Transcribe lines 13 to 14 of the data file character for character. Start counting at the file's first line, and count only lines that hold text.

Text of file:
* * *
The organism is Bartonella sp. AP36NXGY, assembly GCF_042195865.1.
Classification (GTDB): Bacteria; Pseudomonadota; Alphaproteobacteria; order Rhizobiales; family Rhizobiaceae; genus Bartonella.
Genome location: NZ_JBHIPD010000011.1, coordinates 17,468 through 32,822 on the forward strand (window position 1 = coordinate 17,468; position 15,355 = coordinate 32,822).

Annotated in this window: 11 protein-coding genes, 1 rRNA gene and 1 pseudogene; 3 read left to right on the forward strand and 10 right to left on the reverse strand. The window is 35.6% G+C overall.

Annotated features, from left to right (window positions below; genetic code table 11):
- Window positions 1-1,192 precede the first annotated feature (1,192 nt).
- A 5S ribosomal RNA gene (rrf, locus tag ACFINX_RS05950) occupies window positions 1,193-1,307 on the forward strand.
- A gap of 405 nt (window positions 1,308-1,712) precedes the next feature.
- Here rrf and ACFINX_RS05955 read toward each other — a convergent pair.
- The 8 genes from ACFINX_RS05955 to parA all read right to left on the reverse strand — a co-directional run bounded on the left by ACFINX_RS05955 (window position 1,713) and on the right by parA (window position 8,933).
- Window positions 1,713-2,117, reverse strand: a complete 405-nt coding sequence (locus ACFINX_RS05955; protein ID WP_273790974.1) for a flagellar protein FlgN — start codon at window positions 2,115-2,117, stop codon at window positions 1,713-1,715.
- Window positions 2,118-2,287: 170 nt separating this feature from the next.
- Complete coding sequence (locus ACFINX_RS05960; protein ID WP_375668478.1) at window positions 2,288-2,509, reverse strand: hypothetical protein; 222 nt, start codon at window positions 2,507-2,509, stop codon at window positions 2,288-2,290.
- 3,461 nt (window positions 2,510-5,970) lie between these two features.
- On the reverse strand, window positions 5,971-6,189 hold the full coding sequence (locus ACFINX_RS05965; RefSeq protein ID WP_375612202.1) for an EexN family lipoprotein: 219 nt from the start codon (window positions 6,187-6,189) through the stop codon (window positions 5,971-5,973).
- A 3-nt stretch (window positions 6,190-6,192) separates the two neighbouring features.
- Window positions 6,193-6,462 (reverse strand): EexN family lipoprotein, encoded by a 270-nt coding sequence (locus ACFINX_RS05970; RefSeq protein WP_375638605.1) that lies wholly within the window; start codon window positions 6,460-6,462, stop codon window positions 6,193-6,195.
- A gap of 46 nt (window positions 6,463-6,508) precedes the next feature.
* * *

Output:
- Complete coding sequence (locus ACFINX_RS05960; protein ID WP_375668478.1) at window positions 2,288-2,509, reverse strand: hypothetical protein; 222 nt, start codon at window positions 2,507-2,509, stop codon at window positions 2,288-2,290.
- 3,461 nt (window positions 2,510-5,970) lie between these two features.